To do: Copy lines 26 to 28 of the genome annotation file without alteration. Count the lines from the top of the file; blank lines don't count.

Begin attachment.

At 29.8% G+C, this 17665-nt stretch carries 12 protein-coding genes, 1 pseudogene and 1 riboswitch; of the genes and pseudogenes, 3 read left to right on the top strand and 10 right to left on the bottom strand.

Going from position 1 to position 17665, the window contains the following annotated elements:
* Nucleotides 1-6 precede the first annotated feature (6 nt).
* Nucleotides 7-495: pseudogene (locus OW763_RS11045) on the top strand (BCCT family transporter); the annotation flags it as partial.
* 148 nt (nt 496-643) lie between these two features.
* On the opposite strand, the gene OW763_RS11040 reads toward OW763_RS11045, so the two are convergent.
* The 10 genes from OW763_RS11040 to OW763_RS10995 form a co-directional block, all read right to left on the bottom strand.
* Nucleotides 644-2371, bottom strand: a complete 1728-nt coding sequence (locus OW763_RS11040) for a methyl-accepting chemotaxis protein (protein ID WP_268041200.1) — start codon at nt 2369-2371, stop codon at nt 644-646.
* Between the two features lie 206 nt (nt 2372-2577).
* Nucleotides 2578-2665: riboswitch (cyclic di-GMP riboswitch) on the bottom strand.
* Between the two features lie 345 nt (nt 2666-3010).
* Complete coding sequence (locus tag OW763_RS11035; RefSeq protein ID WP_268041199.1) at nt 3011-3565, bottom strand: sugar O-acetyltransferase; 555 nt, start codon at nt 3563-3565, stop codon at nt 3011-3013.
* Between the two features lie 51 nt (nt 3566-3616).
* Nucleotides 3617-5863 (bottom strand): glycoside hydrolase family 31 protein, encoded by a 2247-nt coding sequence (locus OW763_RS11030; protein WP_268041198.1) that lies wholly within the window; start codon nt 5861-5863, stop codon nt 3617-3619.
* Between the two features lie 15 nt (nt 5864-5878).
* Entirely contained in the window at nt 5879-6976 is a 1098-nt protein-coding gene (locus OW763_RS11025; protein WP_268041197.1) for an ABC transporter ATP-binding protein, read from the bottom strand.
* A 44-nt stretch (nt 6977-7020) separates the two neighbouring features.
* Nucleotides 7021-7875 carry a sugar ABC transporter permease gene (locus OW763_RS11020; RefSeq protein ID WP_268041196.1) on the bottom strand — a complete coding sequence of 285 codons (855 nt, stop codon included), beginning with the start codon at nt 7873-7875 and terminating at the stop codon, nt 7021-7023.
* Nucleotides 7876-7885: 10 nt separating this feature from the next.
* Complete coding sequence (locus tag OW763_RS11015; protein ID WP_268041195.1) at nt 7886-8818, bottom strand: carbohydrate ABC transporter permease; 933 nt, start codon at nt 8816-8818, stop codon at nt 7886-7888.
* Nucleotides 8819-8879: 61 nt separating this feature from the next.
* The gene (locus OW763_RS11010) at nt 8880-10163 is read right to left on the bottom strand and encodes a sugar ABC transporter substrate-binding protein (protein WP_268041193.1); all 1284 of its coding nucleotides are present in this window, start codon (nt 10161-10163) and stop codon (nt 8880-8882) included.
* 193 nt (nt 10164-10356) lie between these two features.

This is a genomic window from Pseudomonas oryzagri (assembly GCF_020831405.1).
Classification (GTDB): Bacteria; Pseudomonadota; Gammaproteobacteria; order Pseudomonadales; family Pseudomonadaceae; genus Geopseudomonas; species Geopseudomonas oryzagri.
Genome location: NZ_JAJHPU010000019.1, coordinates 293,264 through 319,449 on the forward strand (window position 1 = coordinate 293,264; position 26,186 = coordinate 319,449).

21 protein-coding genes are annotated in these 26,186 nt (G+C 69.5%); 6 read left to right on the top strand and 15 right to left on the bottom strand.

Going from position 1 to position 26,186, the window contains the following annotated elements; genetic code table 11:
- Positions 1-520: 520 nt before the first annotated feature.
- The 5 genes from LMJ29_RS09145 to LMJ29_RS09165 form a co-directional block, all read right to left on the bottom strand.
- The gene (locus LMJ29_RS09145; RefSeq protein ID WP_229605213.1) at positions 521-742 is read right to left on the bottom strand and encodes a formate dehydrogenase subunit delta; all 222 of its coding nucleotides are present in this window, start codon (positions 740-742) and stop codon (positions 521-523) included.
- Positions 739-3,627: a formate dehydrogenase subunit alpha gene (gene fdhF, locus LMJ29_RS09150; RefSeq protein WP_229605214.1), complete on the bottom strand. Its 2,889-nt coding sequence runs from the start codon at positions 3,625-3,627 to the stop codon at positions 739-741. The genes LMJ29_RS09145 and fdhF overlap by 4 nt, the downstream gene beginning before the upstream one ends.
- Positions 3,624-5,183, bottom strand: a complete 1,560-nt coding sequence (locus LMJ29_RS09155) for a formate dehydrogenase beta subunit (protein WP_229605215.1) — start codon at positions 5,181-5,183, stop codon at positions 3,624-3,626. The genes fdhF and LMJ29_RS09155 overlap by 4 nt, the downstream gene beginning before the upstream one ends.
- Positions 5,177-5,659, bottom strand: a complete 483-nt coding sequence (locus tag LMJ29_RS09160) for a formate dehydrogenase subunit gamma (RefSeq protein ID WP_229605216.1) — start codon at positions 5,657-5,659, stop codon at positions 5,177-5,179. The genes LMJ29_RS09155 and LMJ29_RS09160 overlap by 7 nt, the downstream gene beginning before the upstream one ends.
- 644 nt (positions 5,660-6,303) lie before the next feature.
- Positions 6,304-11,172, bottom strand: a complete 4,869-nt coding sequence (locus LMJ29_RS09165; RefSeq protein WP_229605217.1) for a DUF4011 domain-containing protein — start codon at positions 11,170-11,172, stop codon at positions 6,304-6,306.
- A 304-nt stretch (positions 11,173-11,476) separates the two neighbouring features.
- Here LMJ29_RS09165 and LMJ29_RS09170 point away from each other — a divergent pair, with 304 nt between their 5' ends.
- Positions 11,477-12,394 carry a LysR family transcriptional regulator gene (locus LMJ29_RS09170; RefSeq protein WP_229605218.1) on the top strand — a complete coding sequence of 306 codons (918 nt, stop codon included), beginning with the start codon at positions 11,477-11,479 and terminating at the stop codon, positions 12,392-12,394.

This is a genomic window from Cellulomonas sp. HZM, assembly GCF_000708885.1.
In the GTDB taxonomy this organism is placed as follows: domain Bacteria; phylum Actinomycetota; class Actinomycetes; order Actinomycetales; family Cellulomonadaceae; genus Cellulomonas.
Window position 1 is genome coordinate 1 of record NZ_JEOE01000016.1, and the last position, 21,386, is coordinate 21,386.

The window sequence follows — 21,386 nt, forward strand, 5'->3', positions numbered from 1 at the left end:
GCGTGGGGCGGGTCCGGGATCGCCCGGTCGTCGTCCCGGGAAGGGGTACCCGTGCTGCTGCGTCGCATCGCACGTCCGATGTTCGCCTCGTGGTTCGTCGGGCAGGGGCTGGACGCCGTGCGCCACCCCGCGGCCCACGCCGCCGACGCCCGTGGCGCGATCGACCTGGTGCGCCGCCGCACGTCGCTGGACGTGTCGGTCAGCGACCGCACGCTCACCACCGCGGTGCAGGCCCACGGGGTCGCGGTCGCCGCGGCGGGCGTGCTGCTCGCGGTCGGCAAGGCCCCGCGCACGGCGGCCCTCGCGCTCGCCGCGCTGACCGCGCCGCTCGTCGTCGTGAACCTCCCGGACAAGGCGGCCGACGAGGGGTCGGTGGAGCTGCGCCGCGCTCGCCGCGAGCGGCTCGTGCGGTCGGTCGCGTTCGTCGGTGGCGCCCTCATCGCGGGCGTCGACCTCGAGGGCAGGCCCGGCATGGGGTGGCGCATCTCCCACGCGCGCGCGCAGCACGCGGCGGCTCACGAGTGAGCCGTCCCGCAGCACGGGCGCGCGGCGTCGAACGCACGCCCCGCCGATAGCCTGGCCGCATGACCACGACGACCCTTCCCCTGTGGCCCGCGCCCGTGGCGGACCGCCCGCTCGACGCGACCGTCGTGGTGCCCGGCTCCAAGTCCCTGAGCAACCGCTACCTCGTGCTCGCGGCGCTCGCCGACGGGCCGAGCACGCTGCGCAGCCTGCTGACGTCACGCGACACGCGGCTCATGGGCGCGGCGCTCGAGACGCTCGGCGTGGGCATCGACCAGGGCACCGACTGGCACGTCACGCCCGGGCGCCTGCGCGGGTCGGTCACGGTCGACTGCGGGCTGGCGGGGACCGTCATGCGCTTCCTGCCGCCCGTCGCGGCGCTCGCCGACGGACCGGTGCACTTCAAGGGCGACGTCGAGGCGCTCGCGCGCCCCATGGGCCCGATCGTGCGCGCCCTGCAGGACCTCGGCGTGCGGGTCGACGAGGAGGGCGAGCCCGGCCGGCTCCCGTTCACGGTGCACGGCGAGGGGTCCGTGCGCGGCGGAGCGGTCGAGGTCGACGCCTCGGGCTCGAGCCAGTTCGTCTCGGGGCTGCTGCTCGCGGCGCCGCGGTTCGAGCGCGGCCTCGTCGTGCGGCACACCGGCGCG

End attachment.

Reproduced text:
Genome location: NZ_JAJHPU010000019.1, coordinates 293,264 through 319,449 on the forward strand (window position 1 = coordinate 293,264; position 26,186 = coordinate 319,449).

21 protein-coding genes are annotated in these 26,186 nt (G+C 69.5%); 6 read left to right on the top strand and 15 right to left on the bottom strand.

Going from position 1 to position 26,186, the window contains the following annotated elements; genetic code table 11: